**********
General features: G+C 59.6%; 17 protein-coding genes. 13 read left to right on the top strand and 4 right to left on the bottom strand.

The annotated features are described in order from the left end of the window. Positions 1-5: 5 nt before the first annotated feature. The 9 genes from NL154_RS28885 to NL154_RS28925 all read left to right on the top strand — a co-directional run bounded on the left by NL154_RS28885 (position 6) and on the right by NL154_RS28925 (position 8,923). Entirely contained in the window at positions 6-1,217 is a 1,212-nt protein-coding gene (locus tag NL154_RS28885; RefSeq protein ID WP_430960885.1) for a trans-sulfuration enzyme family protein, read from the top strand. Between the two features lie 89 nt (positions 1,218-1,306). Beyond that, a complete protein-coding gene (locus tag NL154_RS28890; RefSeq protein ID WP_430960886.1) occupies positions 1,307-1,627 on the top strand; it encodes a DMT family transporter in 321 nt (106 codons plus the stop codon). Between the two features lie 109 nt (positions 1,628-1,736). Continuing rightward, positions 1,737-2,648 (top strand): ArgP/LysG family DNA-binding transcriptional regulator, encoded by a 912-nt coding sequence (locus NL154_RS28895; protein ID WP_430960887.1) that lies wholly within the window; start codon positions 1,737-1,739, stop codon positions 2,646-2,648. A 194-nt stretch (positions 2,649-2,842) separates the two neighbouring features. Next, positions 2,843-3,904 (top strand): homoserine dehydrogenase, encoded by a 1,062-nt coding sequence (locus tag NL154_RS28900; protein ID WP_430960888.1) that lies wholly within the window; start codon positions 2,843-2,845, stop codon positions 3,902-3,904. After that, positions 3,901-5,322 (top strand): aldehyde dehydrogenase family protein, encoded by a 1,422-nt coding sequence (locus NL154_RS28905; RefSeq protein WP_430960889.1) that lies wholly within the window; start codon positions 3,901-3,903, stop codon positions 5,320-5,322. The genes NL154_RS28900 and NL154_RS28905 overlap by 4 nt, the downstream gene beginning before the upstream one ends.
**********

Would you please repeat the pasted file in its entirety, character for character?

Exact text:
General features: G+C 59.6%; 17 protein-coding genes. 13 read left to right on the top strand and 4 right to left on the bottom strand.

The annotated features are described in order from the left end of the window. Positions 1-5: 5 nt before the first annotated feature. The 9 genes from NL154_RS28885 to NL154_RS28925 all read left to right on the top strand — a co-directional run bounded on the left by NL154_RS28885 (position 6) and on the right by NL154_RS28925 (position 8,923). Entirely contained in the window at positions 6-1,217 is a 1,212-nt protein-coding gene (locus tag NL154_RS28885; RefSeq protein ID WP_430960885.1) for a trans-sulfuration enzyme family protein, read from the top strand. Between the two features lie 89 nt (positions 1,218-1,306). Beyond that, a complete protein-coding gene (locus tag NL154_RS28890; RefSeq protein ID WP_430960886.1) occupies positions 1,307-1,627 on the top strand; it encodes a DMT family transporter in 321 nt (106 codons plus the stop codon). Between the two features lie 109 nt (positions 1,628-1,736). Continuing rightward, positions 1,737-2,648 (top strand): ArgP/LysG family DNA-binding transcriptional regulator, encoded by a 912-nt coding sequence (locus NL154_RS28895; protein ID WP_430960887.1) that lies wholly within the window; start codon positions 1,737-1,739, stop codon positions 2,646-2,648. A 194-nt stretch (positions 2,649-2,842) separates the two neighbouring features. Next, positions 2,843-3,904 (top strand): homoserine dehydrogenase, encoded by a 1,062-nt coding sequence (locus tag NL154_RS28900; protein ID WP_430960888.1) that lies wholly within the window; start codon positions 2,843-2,845, stop codon positions 3,902-3,904. After that, positions 3,901-5,322 (top strand): aldehyde dehydrogenase family protein, encoded by a 1,422-nt coding sequence (locus NL154_RS28905; RefSeq protein WP_430960889.1) that lies wholly within the window; start codon positions 3,901-3,903, stop codon positions 5,320-5,322. The genes NL154_RS28900 and NL154_RS28905 overlap by 4 nt, the downstream gene beginning before the upstream one ends.